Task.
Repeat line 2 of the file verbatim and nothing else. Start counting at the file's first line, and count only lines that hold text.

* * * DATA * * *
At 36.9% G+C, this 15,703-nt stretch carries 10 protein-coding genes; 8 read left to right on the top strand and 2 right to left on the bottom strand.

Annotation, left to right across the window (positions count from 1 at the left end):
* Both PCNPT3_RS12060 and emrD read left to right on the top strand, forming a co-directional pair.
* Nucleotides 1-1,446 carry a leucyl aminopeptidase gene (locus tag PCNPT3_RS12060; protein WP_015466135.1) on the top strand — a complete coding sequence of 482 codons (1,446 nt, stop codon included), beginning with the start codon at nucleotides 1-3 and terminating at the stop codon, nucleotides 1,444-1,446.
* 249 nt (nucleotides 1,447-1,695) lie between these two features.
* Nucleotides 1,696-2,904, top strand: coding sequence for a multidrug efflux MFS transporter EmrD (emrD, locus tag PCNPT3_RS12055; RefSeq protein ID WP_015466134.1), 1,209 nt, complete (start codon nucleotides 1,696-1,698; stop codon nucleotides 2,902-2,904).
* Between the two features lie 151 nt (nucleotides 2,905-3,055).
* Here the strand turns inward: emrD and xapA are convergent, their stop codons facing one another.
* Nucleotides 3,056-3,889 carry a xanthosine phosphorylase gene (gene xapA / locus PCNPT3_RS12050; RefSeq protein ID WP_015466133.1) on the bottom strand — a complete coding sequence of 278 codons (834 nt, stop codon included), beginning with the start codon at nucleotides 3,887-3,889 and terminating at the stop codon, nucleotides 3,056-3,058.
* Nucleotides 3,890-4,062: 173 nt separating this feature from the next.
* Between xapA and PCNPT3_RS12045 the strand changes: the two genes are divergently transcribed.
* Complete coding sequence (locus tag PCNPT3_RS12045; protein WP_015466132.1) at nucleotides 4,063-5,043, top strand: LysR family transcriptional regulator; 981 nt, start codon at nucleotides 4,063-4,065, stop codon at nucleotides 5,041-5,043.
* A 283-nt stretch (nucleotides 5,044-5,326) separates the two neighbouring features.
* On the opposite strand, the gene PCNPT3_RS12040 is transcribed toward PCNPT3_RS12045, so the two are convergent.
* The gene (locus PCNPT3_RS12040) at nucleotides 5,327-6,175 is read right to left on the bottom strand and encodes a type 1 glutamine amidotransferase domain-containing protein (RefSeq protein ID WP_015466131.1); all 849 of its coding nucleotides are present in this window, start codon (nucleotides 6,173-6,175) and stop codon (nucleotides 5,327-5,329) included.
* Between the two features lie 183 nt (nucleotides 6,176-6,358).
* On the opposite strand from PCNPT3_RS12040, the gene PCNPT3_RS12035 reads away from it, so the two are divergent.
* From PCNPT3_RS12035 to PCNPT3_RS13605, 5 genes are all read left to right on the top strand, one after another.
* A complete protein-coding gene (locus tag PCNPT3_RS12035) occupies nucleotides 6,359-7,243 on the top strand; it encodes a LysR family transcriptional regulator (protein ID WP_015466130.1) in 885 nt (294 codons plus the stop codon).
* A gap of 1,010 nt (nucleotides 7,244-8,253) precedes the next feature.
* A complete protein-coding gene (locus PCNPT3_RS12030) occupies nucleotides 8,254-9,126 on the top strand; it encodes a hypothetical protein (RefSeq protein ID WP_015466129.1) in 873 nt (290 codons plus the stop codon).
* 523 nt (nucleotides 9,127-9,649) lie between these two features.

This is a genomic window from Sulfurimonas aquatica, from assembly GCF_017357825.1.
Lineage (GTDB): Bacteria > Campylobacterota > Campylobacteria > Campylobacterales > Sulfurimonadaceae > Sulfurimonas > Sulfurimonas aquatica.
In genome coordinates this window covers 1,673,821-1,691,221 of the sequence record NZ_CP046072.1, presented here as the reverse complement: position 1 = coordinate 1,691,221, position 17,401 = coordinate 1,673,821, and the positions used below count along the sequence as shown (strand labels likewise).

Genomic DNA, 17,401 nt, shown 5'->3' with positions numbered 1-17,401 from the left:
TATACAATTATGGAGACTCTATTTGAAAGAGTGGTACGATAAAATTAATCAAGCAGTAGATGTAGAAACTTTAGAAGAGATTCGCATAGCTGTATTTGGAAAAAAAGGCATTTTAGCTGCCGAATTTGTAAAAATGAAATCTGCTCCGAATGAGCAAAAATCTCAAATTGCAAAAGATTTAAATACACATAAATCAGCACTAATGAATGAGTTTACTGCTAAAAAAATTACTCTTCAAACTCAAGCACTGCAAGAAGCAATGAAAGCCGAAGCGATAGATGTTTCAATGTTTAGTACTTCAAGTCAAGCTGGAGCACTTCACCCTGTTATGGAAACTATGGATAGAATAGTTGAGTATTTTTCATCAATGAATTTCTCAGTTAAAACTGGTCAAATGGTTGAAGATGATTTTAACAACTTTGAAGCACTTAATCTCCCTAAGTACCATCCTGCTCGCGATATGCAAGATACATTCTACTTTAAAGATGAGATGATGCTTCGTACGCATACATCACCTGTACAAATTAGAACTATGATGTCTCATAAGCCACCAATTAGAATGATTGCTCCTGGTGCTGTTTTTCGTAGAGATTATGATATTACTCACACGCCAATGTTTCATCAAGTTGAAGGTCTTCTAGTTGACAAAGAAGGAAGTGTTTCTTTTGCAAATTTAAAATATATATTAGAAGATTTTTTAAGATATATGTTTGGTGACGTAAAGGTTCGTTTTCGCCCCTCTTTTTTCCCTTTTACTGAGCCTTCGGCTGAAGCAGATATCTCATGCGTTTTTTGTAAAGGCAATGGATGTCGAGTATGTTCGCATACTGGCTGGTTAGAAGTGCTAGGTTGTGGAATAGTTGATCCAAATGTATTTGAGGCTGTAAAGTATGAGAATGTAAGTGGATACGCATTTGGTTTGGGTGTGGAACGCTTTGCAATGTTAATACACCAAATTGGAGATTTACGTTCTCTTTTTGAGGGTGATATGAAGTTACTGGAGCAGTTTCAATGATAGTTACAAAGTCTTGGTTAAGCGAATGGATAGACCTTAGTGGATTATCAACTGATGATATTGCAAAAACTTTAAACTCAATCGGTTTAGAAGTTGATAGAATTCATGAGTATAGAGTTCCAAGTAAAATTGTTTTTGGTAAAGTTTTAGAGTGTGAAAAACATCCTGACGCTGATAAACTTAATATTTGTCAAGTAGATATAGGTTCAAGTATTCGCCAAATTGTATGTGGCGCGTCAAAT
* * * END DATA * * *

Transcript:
Annotation, left to right across the window (positions count from 1 at the left end):